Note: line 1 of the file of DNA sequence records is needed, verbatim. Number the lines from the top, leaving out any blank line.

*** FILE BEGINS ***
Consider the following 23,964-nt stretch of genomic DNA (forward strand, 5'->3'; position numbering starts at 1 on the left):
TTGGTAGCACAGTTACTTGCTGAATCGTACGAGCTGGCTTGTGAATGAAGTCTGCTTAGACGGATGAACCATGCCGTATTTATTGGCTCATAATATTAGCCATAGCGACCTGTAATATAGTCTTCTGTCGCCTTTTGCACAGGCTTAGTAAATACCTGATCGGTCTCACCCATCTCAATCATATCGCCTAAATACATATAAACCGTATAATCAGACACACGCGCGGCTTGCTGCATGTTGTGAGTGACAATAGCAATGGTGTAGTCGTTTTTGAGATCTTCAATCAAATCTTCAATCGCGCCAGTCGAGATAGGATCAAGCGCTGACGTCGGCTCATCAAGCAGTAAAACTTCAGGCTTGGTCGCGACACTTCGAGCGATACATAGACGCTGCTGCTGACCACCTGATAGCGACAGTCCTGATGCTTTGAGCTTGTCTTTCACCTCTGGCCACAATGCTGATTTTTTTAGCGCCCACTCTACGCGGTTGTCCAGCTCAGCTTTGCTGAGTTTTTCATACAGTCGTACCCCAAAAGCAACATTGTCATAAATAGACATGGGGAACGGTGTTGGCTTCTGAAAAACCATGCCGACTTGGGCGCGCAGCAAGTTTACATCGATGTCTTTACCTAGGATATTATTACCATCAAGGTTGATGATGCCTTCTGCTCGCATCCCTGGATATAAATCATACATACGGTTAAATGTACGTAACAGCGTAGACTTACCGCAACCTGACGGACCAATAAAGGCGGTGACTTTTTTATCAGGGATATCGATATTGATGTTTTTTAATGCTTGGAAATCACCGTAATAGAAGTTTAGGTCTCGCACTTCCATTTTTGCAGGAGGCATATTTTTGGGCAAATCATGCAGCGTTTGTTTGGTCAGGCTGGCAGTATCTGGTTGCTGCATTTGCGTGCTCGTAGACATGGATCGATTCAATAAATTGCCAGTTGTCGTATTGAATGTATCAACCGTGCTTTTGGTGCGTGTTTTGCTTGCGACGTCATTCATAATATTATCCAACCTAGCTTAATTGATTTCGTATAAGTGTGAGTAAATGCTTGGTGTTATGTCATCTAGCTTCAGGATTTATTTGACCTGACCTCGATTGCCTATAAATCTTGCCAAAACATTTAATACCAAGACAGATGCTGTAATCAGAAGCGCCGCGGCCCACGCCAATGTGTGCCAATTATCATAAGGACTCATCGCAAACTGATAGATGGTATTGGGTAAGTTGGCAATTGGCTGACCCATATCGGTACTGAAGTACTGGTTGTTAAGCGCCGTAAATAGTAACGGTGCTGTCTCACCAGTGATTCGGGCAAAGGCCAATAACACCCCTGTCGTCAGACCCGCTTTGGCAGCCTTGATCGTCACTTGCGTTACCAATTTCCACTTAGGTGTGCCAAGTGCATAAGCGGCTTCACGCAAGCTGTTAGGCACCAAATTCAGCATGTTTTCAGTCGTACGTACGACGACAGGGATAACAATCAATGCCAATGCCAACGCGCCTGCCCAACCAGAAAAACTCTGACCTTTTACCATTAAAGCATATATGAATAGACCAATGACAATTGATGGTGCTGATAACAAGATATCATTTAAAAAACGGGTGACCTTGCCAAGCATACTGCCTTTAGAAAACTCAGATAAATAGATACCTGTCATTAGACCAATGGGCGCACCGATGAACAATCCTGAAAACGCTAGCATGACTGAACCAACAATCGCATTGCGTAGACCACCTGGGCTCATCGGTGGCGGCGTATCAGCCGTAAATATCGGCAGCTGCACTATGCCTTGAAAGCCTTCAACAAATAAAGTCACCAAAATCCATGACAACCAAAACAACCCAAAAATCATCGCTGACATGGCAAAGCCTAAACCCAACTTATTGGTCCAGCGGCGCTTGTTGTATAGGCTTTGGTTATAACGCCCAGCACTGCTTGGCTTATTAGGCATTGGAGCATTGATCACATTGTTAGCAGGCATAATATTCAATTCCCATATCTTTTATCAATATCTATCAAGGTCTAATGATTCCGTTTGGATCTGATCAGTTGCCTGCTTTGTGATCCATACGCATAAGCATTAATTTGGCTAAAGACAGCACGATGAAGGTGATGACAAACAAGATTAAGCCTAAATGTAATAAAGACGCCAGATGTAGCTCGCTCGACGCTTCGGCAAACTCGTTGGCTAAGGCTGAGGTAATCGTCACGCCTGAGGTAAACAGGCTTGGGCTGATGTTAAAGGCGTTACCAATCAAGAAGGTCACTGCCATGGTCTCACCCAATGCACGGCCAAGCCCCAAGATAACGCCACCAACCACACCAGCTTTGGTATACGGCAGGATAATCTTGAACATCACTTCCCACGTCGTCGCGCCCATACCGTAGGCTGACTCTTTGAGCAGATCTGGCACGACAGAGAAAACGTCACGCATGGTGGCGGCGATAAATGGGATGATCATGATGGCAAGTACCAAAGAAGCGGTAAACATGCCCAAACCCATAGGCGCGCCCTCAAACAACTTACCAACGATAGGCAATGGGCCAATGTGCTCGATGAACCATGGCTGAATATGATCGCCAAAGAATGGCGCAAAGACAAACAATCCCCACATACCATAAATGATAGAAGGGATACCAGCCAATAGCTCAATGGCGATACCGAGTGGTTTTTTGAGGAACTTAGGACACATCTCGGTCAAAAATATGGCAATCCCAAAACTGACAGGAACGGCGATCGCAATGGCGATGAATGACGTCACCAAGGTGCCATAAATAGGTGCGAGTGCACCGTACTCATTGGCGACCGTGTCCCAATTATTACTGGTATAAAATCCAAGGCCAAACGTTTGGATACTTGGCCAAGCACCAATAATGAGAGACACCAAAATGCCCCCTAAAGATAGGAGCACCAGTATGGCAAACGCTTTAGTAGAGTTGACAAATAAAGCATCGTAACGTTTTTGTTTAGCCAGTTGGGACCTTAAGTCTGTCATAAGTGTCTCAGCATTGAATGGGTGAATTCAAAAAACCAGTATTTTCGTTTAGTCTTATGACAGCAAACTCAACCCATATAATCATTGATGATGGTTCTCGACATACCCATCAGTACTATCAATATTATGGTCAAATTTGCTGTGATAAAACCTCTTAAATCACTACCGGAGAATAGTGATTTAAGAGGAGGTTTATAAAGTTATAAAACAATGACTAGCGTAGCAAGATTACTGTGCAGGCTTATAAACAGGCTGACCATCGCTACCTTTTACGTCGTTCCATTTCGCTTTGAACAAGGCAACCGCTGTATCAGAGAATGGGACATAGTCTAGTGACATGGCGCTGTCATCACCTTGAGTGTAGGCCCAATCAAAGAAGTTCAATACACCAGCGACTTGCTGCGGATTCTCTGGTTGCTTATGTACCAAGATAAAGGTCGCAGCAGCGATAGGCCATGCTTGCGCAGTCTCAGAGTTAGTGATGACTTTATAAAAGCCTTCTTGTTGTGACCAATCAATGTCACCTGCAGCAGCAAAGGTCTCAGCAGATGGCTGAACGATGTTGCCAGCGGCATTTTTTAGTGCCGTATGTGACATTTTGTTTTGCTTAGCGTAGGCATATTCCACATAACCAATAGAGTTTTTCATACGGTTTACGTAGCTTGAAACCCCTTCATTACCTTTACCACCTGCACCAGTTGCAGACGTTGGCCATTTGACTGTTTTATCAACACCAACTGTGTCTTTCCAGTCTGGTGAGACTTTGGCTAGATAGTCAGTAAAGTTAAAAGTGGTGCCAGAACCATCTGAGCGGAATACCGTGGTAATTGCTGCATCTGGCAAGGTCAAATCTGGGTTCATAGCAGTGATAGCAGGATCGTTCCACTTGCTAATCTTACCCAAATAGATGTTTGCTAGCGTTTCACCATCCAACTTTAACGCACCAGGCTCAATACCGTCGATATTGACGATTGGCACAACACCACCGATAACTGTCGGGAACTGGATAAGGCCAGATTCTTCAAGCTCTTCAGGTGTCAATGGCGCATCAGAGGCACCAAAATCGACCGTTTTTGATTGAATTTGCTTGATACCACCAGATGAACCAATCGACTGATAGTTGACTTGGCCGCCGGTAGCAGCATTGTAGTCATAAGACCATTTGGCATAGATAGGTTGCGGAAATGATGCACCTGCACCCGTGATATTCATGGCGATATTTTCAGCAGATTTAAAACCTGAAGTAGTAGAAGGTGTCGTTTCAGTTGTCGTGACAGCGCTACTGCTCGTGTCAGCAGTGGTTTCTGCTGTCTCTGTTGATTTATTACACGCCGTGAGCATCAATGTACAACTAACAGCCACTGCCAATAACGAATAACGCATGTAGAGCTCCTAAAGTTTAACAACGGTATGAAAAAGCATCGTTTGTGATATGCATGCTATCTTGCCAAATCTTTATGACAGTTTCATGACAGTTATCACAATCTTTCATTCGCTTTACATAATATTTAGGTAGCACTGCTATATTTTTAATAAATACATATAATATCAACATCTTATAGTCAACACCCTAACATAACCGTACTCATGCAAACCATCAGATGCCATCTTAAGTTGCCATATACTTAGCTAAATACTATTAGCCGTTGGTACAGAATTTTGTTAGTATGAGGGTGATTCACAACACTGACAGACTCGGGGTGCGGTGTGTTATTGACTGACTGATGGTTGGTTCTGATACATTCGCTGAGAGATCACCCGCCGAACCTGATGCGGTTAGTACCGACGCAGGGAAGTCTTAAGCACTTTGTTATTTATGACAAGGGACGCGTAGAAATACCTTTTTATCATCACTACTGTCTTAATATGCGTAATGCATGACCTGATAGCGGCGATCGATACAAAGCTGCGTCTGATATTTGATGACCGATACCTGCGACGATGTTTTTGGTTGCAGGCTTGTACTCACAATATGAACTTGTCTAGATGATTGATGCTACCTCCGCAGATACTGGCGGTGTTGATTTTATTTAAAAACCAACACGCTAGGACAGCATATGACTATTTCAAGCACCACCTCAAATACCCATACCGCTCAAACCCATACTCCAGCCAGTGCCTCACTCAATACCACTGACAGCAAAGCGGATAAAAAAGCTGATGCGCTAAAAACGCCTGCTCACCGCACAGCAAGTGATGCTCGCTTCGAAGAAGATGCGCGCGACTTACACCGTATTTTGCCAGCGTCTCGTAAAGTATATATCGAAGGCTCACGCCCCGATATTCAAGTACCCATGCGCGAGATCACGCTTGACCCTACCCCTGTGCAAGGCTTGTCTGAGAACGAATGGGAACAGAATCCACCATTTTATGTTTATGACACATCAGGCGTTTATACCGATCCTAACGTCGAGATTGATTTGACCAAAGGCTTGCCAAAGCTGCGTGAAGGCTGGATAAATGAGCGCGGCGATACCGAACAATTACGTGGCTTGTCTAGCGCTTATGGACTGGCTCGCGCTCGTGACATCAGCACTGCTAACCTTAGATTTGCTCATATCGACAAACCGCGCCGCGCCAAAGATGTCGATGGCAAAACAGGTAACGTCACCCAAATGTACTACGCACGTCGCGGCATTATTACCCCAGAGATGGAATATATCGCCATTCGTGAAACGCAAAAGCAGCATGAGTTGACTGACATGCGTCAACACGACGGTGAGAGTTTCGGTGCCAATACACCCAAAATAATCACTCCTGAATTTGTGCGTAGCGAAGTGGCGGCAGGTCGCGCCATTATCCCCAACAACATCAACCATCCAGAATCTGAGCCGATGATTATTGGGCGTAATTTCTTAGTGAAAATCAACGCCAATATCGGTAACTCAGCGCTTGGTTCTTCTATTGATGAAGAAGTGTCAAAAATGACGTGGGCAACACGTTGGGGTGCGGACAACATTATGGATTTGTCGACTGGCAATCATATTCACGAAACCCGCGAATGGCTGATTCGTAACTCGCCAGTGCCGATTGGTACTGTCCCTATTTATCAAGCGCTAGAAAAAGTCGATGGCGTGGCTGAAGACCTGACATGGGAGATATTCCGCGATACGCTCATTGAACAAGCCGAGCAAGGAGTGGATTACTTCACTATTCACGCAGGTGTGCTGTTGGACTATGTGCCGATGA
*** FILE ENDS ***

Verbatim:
Consider the following 23,964-nt stretch of genomic DNA (forward strand, 5'->3'; position numbering starts at 1 on the left):